Please be aware that the following before and after photos of patients may be considered graphic by some. If you do not wish to view surgical photos of patients please go to another screen.
Please note, that except where indicated, patients are photographed lying on their stomachs with their buttocks in view. So the left side of the photo represents the left side of the patient.
Here are two photos to demonstrate the natal cleft and how it is hidden from view when one is standing. The first photo shows a pilonidal sufferer standing. The verical black lines mark the line of skin contact of both buttock cheeks. The horizontal line serves a reference to the horizon and is marked as the lowest part of the buttock exposed when a patient sits on a chair.
Please note how the natal cleft is completely hidden and there is not sign that the patient has a chronic pilonidal problem.
In this photo the patient’s buttock cheeks are spread apart to reveal a deep cleft or valley. The shaded area is the natal cleft. Multiple dilated midline pits and a sinus draining to the top right (better seen in other, non-shaded photos below) are revealed.
Here is a classic example of very symptomatic, primary pilonidal disease. This patient, a male in his early 20s, has developed several large dilated midline pits (previously infected hair follicles) and a draining sinus off to the upper portion of his natal cleft.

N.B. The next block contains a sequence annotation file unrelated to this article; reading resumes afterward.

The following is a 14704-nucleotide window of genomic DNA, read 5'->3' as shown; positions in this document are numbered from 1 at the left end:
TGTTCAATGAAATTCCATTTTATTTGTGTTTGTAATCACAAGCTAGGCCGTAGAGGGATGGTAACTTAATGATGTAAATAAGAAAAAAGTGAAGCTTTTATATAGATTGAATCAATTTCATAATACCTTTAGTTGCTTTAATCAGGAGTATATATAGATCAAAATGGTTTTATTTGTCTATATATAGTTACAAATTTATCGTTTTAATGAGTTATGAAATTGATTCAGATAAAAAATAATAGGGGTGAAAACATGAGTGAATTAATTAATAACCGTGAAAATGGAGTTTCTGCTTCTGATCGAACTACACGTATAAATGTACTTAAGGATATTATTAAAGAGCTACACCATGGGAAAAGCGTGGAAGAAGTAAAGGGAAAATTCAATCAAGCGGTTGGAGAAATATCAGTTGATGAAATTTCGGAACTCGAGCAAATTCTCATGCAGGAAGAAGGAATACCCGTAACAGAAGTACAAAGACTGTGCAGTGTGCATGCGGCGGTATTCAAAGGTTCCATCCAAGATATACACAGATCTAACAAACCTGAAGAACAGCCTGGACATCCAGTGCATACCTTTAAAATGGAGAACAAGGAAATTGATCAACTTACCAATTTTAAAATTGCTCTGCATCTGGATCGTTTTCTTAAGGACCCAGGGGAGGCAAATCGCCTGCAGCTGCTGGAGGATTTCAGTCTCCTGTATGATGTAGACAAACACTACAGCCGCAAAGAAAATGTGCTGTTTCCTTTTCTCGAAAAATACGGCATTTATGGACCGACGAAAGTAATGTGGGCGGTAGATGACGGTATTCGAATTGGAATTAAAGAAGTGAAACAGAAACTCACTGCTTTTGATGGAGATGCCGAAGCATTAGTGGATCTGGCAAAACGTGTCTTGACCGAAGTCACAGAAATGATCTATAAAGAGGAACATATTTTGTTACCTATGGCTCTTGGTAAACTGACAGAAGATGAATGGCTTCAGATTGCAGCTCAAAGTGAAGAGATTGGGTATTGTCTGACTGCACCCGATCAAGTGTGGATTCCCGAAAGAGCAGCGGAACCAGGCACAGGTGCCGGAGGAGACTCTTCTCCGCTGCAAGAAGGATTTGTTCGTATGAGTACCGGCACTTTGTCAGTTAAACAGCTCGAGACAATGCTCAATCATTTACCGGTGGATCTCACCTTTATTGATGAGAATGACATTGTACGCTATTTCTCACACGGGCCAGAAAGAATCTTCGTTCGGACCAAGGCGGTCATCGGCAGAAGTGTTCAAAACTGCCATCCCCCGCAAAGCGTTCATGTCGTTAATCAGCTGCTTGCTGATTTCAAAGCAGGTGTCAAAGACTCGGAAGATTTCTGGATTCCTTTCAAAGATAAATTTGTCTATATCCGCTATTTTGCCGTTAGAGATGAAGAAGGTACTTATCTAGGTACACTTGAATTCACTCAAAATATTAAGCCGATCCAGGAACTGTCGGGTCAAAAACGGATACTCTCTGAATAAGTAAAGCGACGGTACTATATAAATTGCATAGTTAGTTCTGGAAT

These photos show a patient who has suffered for 6 years with pilonidal disease. He has undergone 3 operations by other surgeons, all of which have broken down resulting in a much worse pilonidal problem.
Dr. Sternberg performed a cleft lift procedure and he rapidly recovered. The post-op photo was taken only 3 weeks after surgery. For the first time in years, he was able to return to athletics.
Here is an example of college student who has suffered from pilonidal disease since mid high school.
He had 3 previous operations from other surgeons, all of which failed. You can see that he developed a huge chronic open wound very close to the anus. His natal cleft is very scarred from the prior operations, which involved a wide excision and midline closure.
Dr. Sternberg performed a cleft lift procedure. He ends up with an excellent post-op result.
This photo demonstrates the island of skin that is typically removed during a the cleft lift procedure (outlined on the right).
Here is a photo of the debris and hair commonly removed from the chronic abscess of a chronic pilonidal sufferer at the time of cleft lift surgery.
Here is an immediate post-op photo of a a young female patient with a ‘passive drain’ (the blue double rubber band). This patient is lying down on her stomach and her head/torso is to the left in the photo. The passive drain is placed through the skin coverage flap to allow fluid that accumulates under the skin flap to drain so that the flap will stick and heal to the underlying tissue.
Here’s an immediate post-op photo of a patient with steri-strips and drain in place. This is the drain configuration that I use now. The drain comes through the lower portion of the skin incision and passes through a skin opening that I create near the top of the flap. The drain is a loop and can be rotated.